New Delhi: The just-notified new drug price control policy will negatively impact sales and margins of pharmaceutical firms in India, according to industry players.
"At a company level, we were aware of the upcoming policy and have factored in the impact which is likely to be in the range of 3-4 percent of our finished dosage sales in India. We have plans in place to ride over this impact," Dr Reddy's Laboratories Vice-Chairman and MD Satish Reddy said.
The Department of Pharmaceuticals had notified the Drugs (Prices Control) Order 2013 on Wednesday under which prices of 348 medicines in the National List of Essential Medicines (NLEM) have been brought under price control, thus replacing an earlier order of 1995 that regulated prices of only 74 bulk drugs.
Expressing similar views, Industry body Organisation of Pharmaceutical Producers of India (OPPI) Director General Tapan J Ray said: "Immediate adverse impact of DPCO 2013 on both sales and margin of OPPI member companies will be very significant."
However, a change from cost-based to market-based pricing methodology is expected to have some transparency and be directionally more prudent to the pharmaceutical industry, on a longer term perspective, he added.
OPPI represents research based international and large pharma companies in India.
According to IMS Health, a provider of information, services and technology for the healthcare industry around the world, the DPCO 2013 will lead to the value erosion of the Indian pharmaceuticals market.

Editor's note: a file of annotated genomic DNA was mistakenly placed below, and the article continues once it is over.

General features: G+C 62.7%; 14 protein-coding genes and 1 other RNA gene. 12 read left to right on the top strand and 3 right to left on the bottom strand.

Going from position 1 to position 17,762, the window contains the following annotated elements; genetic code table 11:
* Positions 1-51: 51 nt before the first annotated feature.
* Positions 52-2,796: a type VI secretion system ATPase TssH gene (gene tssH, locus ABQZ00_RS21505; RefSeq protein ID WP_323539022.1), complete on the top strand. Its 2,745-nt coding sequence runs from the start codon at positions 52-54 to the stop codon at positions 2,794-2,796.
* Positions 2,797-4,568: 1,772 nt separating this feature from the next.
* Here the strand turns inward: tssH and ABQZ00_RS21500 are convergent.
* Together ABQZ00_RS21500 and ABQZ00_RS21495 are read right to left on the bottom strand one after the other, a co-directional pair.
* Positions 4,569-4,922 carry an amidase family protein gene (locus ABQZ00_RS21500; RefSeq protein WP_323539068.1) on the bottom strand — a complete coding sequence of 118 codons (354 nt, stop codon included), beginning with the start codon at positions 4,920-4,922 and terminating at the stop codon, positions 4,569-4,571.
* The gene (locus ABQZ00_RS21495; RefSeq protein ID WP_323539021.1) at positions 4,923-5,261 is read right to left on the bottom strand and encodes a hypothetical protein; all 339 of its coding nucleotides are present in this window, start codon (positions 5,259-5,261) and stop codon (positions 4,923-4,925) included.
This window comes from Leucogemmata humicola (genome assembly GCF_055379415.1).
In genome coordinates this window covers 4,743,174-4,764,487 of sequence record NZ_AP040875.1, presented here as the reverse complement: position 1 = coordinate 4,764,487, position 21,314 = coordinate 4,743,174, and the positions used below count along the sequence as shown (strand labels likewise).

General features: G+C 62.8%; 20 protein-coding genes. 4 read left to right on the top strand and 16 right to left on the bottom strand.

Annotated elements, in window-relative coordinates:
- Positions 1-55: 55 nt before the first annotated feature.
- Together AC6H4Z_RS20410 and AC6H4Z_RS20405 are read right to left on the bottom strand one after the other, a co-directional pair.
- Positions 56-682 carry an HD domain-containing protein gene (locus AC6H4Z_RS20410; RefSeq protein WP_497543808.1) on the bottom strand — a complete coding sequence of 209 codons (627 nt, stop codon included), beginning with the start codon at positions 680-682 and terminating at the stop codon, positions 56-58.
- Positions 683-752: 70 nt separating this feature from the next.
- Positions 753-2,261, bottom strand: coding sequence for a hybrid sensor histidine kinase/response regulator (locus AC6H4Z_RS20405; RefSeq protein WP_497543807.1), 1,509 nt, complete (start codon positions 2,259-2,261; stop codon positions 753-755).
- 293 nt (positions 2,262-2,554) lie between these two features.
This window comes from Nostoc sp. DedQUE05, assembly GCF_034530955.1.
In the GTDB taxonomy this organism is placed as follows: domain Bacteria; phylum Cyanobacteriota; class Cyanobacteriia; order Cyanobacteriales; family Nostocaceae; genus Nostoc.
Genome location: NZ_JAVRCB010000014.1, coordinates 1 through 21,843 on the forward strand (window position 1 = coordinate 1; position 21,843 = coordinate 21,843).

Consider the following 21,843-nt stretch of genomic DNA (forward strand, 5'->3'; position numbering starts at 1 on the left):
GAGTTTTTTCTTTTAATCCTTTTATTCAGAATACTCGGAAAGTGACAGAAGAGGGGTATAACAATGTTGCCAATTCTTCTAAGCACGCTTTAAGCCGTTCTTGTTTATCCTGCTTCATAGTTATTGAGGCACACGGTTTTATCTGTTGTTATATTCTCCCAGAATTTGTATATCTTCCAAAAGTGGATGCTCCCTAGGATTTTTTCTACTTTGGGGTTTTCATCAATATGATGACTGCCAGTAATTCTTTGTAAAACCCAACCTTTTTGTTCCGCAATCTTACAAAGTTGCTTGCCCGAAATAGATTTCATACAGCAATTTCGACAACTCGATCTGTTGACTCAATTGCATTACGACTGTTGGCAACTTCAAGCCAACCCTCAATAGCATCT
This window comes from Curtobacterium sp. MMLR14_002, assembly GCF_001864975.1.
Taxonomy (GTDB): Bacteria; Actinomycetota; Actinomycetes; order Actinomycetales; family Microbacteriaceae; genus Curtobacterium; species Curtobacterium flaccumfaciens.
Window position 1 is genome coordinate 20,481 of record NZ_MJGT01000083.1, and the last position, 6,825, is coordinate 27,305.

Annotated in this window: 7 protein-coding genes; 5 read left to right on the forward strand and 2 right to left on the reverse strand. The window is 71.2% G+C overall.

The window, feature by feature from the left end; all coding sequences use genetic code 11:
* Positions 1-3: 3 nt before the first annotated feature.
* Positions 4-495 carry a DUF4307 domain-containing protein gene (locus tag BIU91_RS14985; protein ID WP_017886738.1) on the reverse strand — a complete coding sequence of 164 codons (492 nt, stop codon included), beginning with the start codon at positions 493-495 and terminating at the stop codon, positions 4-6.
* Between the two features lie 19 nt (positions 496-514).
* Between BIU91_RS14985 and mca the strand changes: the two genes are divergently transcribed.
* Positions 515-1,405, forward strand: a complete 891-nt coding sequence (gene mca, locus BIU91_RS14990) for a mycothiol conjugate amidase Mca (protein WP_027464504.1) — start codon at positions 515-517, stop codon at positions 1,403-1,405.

"Based on the DPCO 2013, IMS Health has estimated that the value erosion of the pharmaceutical market would be to the tune of Rs 1,600 crore (2.2 percent of the current pharmaceutical market), post implementation," IMS Health South East General Manager Amit Backliwal said.
With the notification of the order, the National Pharmaceutical Pricing Policy (NPPP) 2012 comes into effect and all drugs under NLEM, which account for 60 percent of total domestic pharma market amounting to nearly Rs 29,000 crore, would come under price control.
As per the new drugs policy, all strengths and dosages specified in the National List of Essential Medicines (NLEM) 2011 will be under price control.
According to the approved policy, prices of medicines will now be capped by taking simple average of all brands which have more than one percent market share instead of input costs.
The DPCO 2013, issued under the Essential Commodities Act, 1955, will lay the framework of the drug policy and mechanism of regulating prices.
According to it, the National Pharmaceuticals Pricing Authority (NPPA) will be the implementation authority for the new policy and the new DPCO.
First Published: Friday, May 17, 2013, 21:52